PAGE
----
Chris Hildebrand contributed to this post.
A new analysis by the Bipartisan Policy Center (BPC) looks into when the Treasury Department will no longer be able to pay all of its bills, and more importantly, analyzes what such an event would mean for the federal government and for markets around the world.
Treasury has, for over a month now, found itself up against the wall of the debt ceiling and thus unable to borrow additional funds. In essence, this means Treasury is sitting on a finite amount of cash – bolstered by some extraordinary measures and daily tax receipts – that they are using to fund the federal government. This supply of cash, however, is being steadily and slowly depleted almost every day, as Treasury spends more than it takes in.
According to our analysis, on or around August 2nd, Treasury will run short of cash and be unable to pay all of its bills going forward – we refer to this as the “X Date.” After that point, assuming the debt ceiling has not been raised, Treasury would likely attempt to prioritize, picking winners and losers as it makes certain payments but lacks the cash for others.
As BPC Visiting Scholar Jay Powell told The Hill recently, “there [will] be no way to avoid really serious pain. [If you are] cutting 44 percent of the budget overnight, you are going to be cutting many popular programs, there is no way to avoid it.”
Take one scenario: choosing to protect the safety net programs, Treasury could conceivably pay interest on the debt, Social Security benefits, Medicare and Medicaid provider payments, food stamps and welfare, rent for those on low-income rent assistance, unemployment insurance benefits, Veterans Affairs programs, special education grants, and tuition assistance – and nothing else. Defense vendor payments would be delayed, the active duty military would not be paid, IRS refunds would stop flowing, all federal employees would be furloughed, and the Departments of Justice, Labor, Commerce, Energy, Interior, and Health and Human Services would all be left unfunded.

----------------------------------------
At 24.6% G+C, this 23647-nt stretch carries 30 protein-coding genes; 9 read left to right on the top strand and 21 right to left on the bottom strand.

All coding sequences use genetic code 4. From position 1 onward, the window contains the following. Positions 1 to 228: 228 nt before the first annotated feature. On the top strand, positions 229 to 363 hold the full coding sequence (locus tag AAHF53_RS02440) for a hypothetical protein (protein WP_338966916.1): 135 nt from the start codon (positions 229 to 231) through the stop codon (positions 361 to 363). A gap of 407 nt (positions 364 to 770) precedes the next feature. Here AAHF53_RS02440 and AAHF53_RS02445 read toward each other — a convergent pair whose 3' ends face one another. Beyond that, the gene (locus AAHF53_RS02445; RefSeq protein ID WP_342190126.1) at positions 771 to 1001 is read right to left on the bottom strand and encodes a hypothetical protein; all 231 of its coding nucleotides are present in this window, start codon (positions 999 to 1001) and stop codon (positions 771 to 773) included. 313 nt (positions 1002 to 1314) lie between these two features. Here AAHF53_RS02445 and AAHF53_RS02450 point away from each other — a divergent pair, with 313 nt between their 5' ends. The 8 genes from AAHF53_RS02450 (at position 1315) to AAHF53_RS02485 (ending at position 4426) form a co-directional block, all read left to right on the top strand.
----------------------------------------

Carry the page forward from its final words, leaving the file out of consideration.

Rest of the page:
Complicating matters further, the above scenario relies on the premise that Treasury can mechanically prioritize payments in such a fashion. Treasury makes 80 million payments a month through a computer system that is not designed to prioritize one payment over another. Treasury Secretary Geithner has questioned even the notion that it is feasible.
Moreover, if Treasury immediately has to stop 44% of all federal spending, financial markets world-wide are likely to notice. As a recent USA Today article describes, “the picture gets worse: Layoffs and lawsuits. Market reaction and media glare. A possible downgrade in the U.S. credit rating, perhaps followed by the loss of market access and the demise of the dollar.”
Treasury securities are considered to be the only risk-free financial asset in the world, and as such, form the basis for millions of investments. If a deal to raise the debt ceiling is not reached by the X Date, interest rates on Treasury securities could rise to reflect the presence of risk. Higher rates would, in turn, immediately lower the values of many Americans’ retirement funds, savings, and investments. Under these circumstances, the cost of borrowing would increase, and the global financial system could reel.
Ultimately, Congress and the president will be responsible for charting the path forward. We hope that they will vote to increase the debt limit alongside a serious plan for deficit reduction.